Rev. Dr. Scott R. Murray
Memorial Lutheran Church

   Martin Luther
"We should hold in high and great esteem God's Word in the absolution part of confession. We should not proceed as if we intended to perform and offer Him a splendid work, but simply to accept and receive something from Him. You dare not come saying how good or how bad you are. If you are a Christian, I in any case, know well enough that you are. If you are not, I know that even better. But what you must see to is that you lament your problem and that you let yourself be helped to acquire a cheerful heart and conscience.

"Moreover, no one may pressure you with commandments. Rather, what we say is this: Whoever is a Christian or would like to be one is here faithfully advised to go and get the precious treasure. If you are no Christian and do not desire such comfort, we shall leave it to another to use force on you. By eliminating all need for the pope's tyranny, command, and coercion, we cancel them with a single sweep.

"As I have said, we teach that whoever does not go to Confession willingly and for the sake of obtaining the Absolution, he may as well forget about it. Yes, and whoever goes around relying on the purity of his act of making confession, let him stay away. Nevertheless, we strongly urge you by all means to make confession of your need, not with the intention of doing a worthy work by confessing but in order to hear what God has arranged for you to be told. What I am saying is that you are to concentrate on the Word, on the Absolution, to regard it as a great and precious and magnificently splendid treasure, and to accept it with all praise and thanksgiving to God." 

 Martin Luther, An Exhortation to Confession, 18-22
Psalm 130

Out of the depths I cry to you, O Lord! O Lord, hear my voice! Let your ears be attentive to the voice of my pleas for mercy! If you, O Lord, should mark iniquities, O Lord, who could stand? But with you there is forgiveness, that you may be feared. I wait for the Lord, my soul waits, and in his word I hope; my soul waits for the Lord more than watchmen for the morning, more than watchmen for the morning. O Israel, hope in the Lord! For with the Lord there is steadfast love, and with him is plentiful redemption. And he will redeem Israel from all his iniquities.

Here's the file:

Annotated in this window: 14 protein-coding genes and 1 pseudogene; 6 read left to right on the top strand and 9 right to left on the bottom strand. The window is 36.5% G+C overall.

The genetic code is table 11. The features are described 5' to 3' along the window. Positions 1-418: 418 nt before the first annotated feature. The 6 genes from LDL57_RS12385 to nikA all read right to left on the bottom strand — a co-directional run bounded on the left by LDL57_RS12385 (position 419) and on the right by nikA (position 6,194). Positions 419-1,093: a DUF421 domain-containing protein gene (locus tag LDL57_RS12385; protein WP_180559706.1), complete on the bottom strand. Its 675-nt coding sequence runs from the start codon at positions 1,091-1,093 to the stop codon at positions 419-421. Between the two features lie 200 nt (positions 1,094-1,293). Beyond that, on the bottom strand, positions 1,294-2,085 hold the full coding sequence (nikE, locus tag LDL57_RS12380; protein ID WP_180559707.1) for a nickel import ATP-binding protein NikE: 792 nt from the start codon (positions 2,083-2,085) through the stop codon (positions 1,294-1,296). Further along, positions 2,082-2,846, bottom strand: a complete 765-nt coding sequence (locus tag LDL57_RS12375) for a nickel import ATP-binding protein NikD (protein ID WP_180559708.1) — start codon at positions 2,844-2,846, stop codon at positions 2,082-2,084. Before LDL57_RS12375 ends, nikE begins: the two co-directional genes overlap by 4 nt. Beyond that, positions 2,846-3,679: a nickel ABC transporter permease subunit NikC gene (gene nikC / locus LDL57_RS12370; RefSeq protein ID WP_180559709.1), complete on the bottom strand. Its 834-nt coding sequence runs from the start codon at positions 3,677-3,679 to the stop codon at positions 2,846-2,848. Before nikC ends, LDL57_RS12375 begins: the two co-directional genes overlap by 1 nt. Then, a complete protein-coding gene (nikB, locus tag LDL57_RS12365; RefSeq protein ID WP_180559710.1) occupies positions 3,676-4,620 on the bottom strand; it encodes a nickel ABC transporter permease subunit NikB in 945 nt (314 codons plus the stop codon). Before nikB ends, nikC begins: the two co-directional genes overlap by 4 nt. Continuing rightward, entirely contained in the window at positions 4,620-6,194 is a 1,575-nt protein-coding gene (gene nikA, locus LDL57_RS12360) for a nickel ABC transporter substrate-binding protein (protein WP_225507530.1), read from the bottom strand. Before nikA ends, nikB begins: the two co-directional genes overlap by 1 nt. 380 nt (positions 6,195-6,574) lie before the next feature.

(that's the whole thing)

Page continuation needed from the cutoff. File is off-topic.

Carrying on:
Almighty, everlasting God, for our many sins we justly deserve eternal condemnation. In Your mercy You sent Your dear Son, our Lord Jesus Christ, who won for us forgiveness of sins and everlasting salvation. Grant us a true confession that, dead to sin, we may be raised up by Your life-giving absolution. Grant us Your Holy Spirit that we may be ever watchful and live true and godly lives in Your service; through Jesus Christ, our Lord. Amen.

For Michael Koutsodontis, that the Lord Jesus would give him courage and strength as he bears the crosses the Lord sends

For Anastasia Krumwiede, that the Lord God would grant her healing

For the clergy of the church, that they would lead God's people to treasure holy absolution as God's perfect reply to a broken and contrite heart
Art: GRÜNEWALD, Matthias  Isenheim Altarpiece (c. 1515)
Memorial Lutheran Church
© Scott Murray 2018
Memorial Lutheran Church, 5800 Westheimer Rd., Houston, TX 77057